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8 Contact Page Mistakes that are Costing You Conversions

Although the homepage is often seen as the most important page of a website, the contact page is really the unsung hero – giving viewers the chance to get in touch and potentially become a customer. However, if created wrong, they can end up reducing your company’s chances of receiving submissions and even result in prospective customers abandoning your site! Very bad times.

You want to be Bugs Bunny, right? Chilling on the beach and chatting on the phone to people who want to buy your products/services, and compliment you on your fantastic business and beautifully crafted website! Well, we can’t really give you a bag of sand and a bucket of water for your office, but here are eight commonly-made contact page mistakes that may be costing you conversions and damaging your brand. Have a look at your website and make sure you are following these tips to help change these to create the best contact page for your business.

MIA Contact Page

A contact page is not optional – it is essential. It needs to be visible to consumers; otherwise, they may think that you don’t care about your customers enough to provide a clear way for them to contact you. I’m sure we’ve all been there. Desperately searching for a contact form or phone number, but just finding FAQs & social channels where it takes two days to get an unhelpful, templated response. It is the worst feeling.

Many businesses want to offer social customer service – and we agree, it’s a great channel for you to answer questions and resolve issues through. But you shouldn’t just push people to your social channels from your website. Some questions and situations may need a personal touch or a speedy response. Some people may not understand how to use social media or they may not have an account. Without a contact page, these are potentially lost leads or negative reviews waiting to happen.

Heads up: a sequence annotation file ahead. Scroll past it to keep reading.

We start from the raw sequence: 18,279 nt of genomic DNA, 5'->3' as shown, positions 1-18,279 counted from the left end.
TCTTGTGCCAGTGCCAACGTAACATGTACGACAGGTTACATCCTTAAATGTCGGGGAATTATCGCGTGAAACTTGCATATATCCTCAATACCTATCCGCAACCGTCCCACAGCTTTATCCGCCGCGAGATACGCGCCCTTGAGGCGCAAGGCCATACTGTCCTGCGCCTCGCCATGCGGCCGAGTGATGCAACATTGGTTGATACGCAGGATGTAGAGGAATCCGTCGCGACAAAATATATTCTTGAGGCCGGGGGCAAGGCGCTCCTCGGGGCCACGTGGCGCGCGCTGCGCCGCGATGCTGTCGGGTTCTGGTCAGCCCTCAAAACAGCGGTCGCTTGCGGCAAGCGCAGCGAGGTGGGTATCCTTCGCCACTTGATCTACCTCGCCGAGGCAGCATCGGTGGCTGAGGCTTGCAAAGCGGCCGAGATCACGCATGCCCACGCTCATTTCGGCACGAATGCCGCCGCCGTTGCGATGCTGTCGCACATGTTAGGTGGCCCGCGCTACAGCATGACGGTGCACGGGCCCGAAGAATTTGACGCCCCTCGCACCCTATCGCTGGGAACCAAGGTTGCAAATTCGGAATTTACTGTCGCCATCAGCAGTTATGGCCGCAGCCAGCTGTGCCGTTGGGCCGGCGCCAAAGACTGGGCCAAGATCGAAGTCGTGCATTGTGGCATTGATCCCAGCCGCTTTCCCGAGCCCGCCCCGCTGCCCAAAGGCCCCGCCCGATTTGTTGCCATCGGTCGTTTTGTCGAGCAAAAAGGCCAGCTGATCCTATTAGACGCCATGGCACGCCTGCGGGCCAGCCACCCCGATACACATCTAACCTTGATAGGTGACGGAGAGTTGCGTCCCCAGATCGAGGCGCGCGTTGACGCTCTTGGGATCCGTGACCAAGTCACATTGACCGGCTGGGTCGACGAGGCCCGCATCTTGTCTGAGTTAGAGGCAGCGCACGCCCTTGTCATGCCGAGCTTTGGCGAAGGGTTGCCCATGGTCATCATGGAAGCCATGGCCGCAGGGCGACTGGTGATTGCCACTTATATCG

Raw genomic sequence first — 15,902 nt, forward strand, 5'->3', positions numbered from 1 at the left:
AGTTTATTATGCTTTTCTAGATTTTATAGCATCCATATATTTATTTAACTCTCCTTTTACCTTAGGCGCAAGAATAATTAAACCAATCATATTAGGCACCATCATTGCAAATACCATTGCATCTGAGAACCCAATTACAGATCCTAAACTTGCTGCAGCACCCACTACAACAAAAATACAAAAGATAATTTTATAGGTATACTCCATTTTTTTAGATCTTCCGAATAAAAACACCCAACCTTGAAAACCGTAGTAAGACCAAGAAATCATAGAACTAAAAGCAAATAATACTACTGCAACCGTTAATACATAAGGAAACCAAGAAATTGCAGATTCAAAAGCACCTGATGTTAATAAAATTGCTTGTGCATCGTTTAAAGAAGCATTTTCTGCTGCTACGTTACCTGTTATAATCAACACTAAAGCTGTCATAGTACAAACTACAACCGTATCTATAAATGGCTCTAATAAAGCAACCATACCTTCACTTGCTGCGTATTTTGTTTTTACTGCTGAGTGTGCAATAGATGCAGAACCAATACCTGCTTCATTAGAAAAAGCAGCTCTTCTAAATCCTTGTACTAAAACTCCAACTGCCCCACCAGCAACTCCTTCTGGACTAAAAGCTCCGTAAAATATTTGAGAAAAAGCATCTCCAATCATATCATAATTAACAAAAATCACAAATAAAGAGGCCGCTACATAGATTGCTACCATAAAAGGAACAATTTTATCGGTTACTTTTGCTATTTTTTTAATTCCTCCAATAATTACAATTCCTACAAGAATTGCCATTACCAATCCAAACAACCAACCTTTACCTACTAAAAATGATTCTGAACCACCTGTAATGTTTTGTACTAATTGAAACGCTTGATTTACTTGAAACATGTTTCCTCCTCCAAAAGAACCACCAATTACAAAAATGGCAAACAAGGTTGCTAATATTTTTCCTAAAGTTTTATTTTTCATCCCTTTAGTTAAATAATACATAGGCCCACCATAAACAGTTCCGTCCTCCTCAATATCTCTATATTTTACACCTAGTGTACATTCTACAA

Instead, create a page on your site that is dedicated to your contact details so that you can be contacted easily and so that you can become aware of any issues without them being spread across public channels.

Hide and Seek Contact Page

Make sure to have your contact page in the main navigation menu as it will be easier for people to find than if it is buried away in the footer menu. You want to show that you are easily accessible and want to talk to your customers. 

If they are in two minds about your product or service, seeing the contact page may be the push they need to reach out and ask for more information, rather then wander off to a competitor. Customer experience is always the top priority and if they can’t navigate your website easily, you are letting them down.

Inadequate or Intrusive Contact Forms

With most contact forms, there are either too many or too few fields to fill out. You need to capture enough information so that you understand their query and when you call them can have all the answers at hand. However, you don’t want to have too many fields as people can become impatient and may not want to share all their personal details. There is a 25% optimum conversion rate with only three fields to fill out rather than the 15% rate when there are six or more fields.

Make sure that you’re making it clear and concise on the correct ways to input the information and that you construct the contact page based upon the site’s purpose and target audience. If the resulting contact form takes longer than two minutes to fill out, then you are asking for too much.

Not Analysing Submissions

This may sound obvious but so many businesses forget to review their submissions. If you fail to analyse the different types of submissions that you are receiving, then you are missing the chance to really optimise your website. For example, if you are a bakery and you receive a lot of messages asking whether you can bake Vegan or Gluten-free cakes, it would improve your user experience by adding in a FAQ’s section where you answer popular queries.